Official News Magazine of the Diocese of Spokane
Deacon Eric Meisfjord, Editor
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Sister of Providence receives national honors for 30 years teaching-practicing as a
the Inland Register
(From the July 5, 2001 edition of the Inland Register)
Providence Sister Marie Emmeline Ladd of Spokane was presented with one of eight national fellowship awards June 2 at the annual convention of the American College of Nurse-Midwives, held in Washington, D.C. Sister Marie Emmeline, who retired in 1995, is one of the pioneer nurse-midwives in Washington State.
The fellowship awards honor outstanding achievements during a career that spans several decades and recognize achievements such as scholarship, clinical excellence and leadership within and beyond the nurse midwifery profession. Fellowship recipients received a plaque, a medal, a summary of their contributions and a photograph published in the Journal of Midwifery and Women’s Health, and the use of the initials, FACNM, after their names.
Sister Marie Emmeline has practiced and taught nurse-midwifery for 30 years in seven different health care services in Santa Fe, New Mexico, New York City, Chicago and in Spokane, Wash., from 1976 until she retired in 1995. Born in Kellogg, Idaho, she entered nurses’ training at Sacred Heart School of Nursing in Spokane, intending to enter the Naval Nurse Corps upon graduation.
Instead, she entered the Sisters of Providence, spending two years in the novitiate in Seattle before completing her nurses’ training at Columbus School of Nursing in Great Falls, Mont., in 1952. She later traveled to Seattle to receive a BSN from Seattle University in 1954, then returned to Great Falls to work on the maternity floor, teach nursing students and serve as night supervisor.
From 1956 to 1958, Sister Marie Emmeline served as director of the School of Nursing at St. Patrick Hospital in Missoula, later returning as director of nursing service and as in-service director.
From 1959 to 1964, she was supervisor of the maternity department at Sacred Heart Hospital in Spokane, where she was one of the first nurses to take a Red Cross class on mother and baby care and to teach those classes to expectant parents. She also was the first in Spokane to teach Lamaze classes to unwed mothers at Booth Memorial Hospital, as well as to nurses from three other Spokane hospitals.
She was drawn to the nurse midwife profession “by the things nurse midwives can do,” Sister Marie Emmeline said, including personalized care and time spent with women in more natural births. In 1964 she enrolled at the Catholic University of America, in Washington, D.C., the first university to be affiliated with a nurse-midwifery educational program in Santa Fe, N.M. She received her nurse-midwifery certificate in 1965 and her MSN in maternal and infant health in 1966.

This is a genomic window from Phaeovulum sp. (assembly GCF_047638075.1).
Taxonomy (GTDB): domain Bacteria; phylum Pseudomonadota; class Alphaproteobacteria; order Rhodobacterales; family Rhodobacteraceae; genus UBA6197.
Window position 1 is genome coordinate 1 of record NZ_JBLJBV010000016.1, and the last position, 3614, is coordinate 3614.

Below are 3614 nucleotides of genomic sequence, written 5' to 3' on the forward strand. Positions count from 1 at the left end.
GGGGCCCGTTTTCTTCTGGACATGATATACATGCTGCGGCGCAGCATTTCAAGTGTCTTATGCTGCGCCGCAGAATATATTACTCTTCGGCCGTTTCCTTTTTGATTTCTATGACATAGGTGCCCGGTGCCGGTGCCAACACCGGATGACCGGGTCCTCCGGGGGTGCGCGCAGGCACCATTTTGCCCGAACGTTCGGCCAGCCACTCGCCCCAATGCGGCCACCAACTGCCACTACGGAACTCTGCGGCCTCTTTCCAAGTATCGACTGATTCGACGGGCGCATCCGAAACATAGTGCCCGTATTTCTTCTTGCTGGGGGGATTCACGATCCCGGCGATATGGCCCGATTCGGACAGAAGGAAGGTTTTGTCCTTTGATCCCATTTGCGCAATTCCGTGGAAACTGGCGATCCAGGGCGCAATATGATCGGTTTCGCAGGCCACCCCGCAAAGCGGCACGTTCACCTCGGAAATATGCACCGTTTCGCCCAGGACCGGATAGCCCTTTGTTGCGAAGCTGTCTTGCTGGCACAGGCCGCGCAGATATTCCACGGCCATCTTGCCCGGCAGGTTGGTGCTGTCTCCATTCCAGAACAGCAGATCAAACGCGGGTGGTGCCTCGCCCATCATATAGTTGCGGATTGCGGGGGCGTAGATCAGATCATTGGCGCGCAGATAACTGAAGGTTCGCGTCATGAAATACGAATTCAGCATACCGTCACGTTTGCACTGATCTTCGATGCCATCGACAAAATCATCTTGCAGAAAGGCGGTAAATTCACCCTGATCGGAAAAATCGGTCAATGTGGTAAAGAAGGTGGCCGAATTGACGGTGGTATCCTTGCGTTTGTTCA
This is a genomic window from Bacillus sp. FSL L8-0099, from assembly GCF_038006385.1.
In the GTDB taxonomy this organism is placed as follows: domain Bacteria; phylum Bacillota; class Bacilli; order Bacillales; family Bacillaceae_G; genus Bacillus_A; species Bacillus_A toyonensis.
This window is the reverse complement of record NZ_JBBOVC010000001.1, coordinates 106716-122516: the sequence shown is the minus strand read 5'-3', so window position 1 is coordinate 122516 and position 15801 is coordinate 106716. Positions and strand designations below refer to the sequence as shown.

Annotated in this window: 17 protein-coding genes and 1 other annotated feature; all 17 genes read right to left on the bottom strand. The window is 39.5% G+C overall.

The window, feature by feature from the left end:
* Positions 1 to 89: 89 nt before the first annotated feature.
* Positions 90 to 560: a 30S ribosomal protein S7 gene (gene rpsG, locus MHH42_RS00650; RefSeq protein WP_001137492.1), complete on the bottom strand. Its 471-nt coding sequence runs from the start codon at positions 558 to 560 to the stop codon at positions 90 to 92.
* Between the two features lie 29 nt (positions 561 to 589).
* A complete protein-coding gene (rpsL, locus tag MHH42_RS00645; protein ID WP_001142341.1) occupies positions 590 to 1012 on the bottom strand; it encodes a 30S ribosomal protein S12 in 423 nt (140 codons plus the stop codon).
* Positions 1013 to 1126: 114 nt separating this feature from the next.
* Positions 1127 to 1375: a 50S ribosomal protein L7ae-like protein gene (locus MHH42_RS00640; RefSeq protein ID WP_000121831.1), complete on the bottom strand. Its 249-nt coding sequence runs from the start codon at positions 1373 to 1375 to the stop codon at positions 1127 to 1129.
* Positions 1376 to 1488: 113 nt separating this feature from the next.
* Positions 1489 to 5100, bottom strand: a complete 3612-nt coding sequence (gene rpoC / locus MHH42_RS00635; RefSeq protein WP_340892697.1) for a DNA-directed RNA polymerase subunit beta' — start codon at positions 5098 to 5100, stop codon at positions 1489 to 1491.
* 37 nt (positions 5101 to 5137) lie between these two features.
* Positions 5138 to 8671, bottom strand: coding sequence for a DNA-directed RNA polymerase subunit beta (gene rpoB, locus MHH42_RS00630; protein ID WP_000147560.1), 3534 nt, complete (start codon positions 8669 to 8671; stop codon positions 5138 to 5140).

Nurse midwifery was not legal in Washington State until 1976, so Sister Marie Emmeline was permitted to go east in the early 1970s to teach and practice her profession. She returned to Spokane as its first certified nurse midwife, bringing with her two specialties that she had developed elsewhere — teaching Lamaze classes and doing home births.
“I was employed by two courageous obstetricians to do home births since they were concerned about women at the time having
home births without qualified care,” Sister Marie Emmeline recalled. Two years later, she was granted hospital privileges at Sacred Heart and became one of the first certified nurse midwives to be licensed and allowed to write prescriptions in Washington state.
Similar privileges later were extended at Deaconess Hospital and at the Spokane Urban Indian Health Clinic.
In addition, Sister Marie Emmeline was among the founders of the Spokane Family Birth Center, the first out-of-hospital birth center to be licensed in the state. “During those years,” she said, “I was the only nurse-midwife in the state to be doing home births, birth center and hospital births at the same time.”
Sister Marie Emmeline has given numerous presentations on nurse-midwifery at workshops and conferences, as well as on television, and spent two years working in a small clinic for the poor in Alexandria, Egypt. Her last five years of practice were in Othello, Wash., as prenatal coordinator and nurse-midwife to implement the state’s First Steps program for pregnant migrant women and those at high risk.
She has been an active member of the American College of Nurse-Midwives for decades, Sister Marie Emmeline said, and continues to keep abreast of the continuing challenges for the profession. Today, there are 7,000 nurse midwives in every state in the country, but they still struggle with issues like resistance from doctors and availability of malpractice insurance, she said.
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